Twenty-five amicus briefs have been filed on behalf of the homeowners by a cross section of individuals ranging from the progressive to conservative and libertarian. Among those who have filed briefs calling for the end of the use of eminent domain for economic development are civil rights groups including the NAACP and the Southern Christian Leadership Conference, the AARP, noted legal scholar Richard Epstein, many State Policy Network organizations, the American Farm Bureau, the Becket Fund for Religious Liberty, the National Association of Home Builders and the National Association of Realtors.
All 25 of the briefs are available on the Institute for Justice's website at www.ij.org/kelo.
This is the most important SCOTUS case on eminent domain in 50 years. IJ has a good track record. Pray for the good guys.
On the San Fran Handgun Ban
I was late in making comments on this, and since pretty much everyone else got there before me and said what I would have said, I didn't bother. Publicola has excellent commentary as always.
Prof. Eugene Volokh also comes forth with excellent commentary, and probably the best quotes I've read on the issue.
Of course, some might argue to pro-gun-rights people living in (say) Texas or Florida or Virginia, "no-one is trying to take your guns — only those of people in more pro-gun-control places, like San Francisco." That, though, presupposes that gun rights activists are only interested in their own rights. Why should anyone assume that?
I take it that abortion rights activists in California wouldn't be persuaded by anti-abortion activists' arguments that "Oh, don't worry, we won't ban abortions in California, since obviously we wouldn't have the votes; we're just trying to ban them in Texas." Presumably the abortion rights activists would say that they care about what they see as the fundamental rights of people all over the country. Likewise, I would think, with gun rights activists.
This specific issue, on top of the generally moonbattish state of politics in the People's Republic of Kalifornia, lead me to some personal ponderings. You see, I grew up in the PRK, within 50 miles of SF. My parents, and most of my blood relatives, still live there. I grew, and remain, a fan of the San Francisco Giants and Forty Niners (plus the later addition San Jose Sharks.)
Now, in the Canon of Unwritten Manly Rules, is it allowed to change one's loyalty to a sports team a man has loved since childhood, due to the obnoxious politics of the team or teams' home city/state?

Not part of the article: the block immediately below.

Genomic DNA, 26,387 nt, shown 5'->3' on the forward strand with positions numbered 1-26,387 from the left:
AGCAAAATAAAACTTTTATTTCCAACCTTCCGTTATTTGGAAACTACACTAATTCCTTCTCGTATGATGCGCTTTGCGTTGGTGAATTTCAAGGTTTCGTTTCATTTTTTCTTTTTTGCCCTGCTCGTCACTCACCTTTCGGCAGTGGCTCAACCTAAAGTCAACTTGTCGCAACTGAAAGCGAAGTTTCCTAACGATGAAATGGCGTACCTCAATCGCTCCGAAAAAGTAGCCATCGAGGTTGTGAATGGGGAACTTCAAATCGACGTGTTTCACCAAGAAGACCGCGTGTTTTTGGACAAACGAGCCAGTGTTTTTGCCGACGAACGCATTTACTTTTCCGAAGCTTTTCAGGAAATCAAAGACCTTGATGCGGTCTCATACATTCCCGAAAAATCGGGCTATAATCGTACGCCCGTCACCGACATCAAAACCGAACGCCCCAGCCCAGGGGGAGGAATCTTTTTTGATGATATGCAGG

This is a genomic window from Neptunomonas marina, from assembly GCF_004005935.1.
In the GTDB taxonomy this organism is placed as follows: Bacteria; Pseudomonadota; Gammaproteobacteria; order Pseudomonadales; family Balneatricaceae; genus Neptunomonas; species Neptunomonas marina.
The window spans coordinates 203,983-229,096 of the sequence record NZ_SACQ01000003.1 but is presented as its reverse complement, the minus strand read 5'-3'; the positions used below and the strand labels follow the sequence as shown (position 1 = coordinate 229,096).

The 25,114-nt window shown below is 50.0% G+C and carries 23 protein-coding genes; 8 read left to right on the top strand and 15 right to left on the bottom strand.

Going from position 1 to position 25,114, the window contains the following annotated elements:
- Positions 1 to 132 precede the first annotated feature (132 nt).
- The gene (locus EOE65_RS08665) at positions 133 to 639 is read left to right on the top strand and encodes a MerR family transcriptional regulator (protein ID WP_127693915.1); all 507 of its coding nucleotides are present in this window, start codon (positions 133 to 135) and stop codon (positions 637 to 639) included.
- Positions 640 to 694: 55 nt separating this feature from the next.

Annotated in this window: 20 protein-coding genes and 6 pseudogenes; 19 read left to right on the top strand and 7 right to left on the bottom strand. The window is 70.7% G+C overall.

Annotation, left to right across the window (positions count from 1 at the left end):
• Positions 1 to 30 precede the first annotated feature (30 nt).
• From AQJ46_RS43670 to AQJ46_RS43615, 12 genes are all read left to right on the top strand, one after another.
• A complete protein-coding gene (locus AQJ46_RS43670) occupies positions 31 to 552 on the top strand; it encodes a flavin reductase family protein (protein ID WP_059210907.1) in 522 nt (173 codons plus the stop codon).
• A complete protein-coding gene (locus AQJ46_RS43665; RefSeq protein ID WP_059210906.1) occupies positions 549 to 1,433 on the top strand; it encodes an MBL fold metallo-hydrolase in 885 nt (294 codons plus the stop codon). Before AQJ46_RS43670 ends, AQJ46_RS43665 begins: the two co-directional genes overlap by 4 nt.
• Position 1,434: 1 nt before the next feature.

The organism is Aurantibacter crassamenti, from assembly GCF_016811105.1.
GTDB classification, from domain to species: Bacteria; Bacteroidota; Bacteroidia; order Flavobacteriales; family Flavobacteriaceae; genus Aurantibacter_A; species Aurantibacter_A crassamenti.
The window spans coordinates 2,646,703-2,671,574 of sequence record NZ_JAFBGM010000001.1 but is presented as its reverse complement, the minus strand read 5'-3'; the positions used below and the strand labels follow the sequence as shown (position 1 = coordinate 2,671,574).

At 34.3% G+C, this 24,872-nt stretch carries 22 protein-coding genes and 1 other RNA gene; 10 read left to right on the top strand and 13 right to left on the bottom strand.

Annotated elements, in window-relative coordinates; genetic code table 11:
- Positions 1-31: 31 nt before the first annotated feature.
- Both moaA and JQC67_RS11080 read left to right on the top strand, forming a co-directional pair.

Furthermore, is such a thing even spiritually possible?
More on the SecDef & Armored Cargo Vehicles
An excellent post at Instapundit about new info on the brouhaha over unarmored cargo vehicles in the Kuwait-Iraq theater. Seems the unit of the soldier who asked the furor-inducing question had, at the time of the question, over 95% of its 800+ vehicles armored.
On a related note, there is this story from the local Columbia, SC paper. Army Reserve and Kellog, Brown, & Root (which is a subsidiary of Halliburton) mechanics designing and building a removable way to turn heavy cargo trucks into gun trucks to help protect convoys.
To me, this displays one of the greatest strengths of the U.S. military, especially at the individual and small unit level: innovation. The ability to improvise, adapt, and overcome. In WWII, faced with the problem of the Normandy hedgerows, Army mechanics devised the Rhino plow fitted to our tanks, and built them in part using German beach obstacles. In Vietnam, where convoys faced attacks much like in Iraq (albeit from a less technologically advanced foe), they built armored boxes on gun mounts on the back of 2.5 and 5 ton trucks. I even saw footage of one such truck that had a stripped down M113 APC body (stripped to the point that is was just an armored box) placed in the cargo bed of the truck.
Now, about the truck that they put the box on: that particular truck is called a Super HETT (Heavy Equipment Transport Truck). The primary job of the Super HETT, which usually has a lowboy trailer attached, is to haul heavy tracked vehicles-tanks, Bradleys, M88 recovery vehicles-around, either because they can't move on their own, or to move them long distances without a lot of wear and tear on the tracked vehicle. I'd have to imagine, except when heavy tank/mechanized units are moving in or out of Iraq from Kuwait, these trucks aren't utilized nearly as much as other types. That's where this design is so brilliant: it takes an asset that's underutilized and gets more use from it, and the same time increasing the ability of tranportation units to protect themselves. And the armored gunbox is removable, so if the unit needs to drag some tanks around, they can take the boxes off, hook the tractors up to the trailers, and get the job done.
Kudos to the guys who thought this up and built it.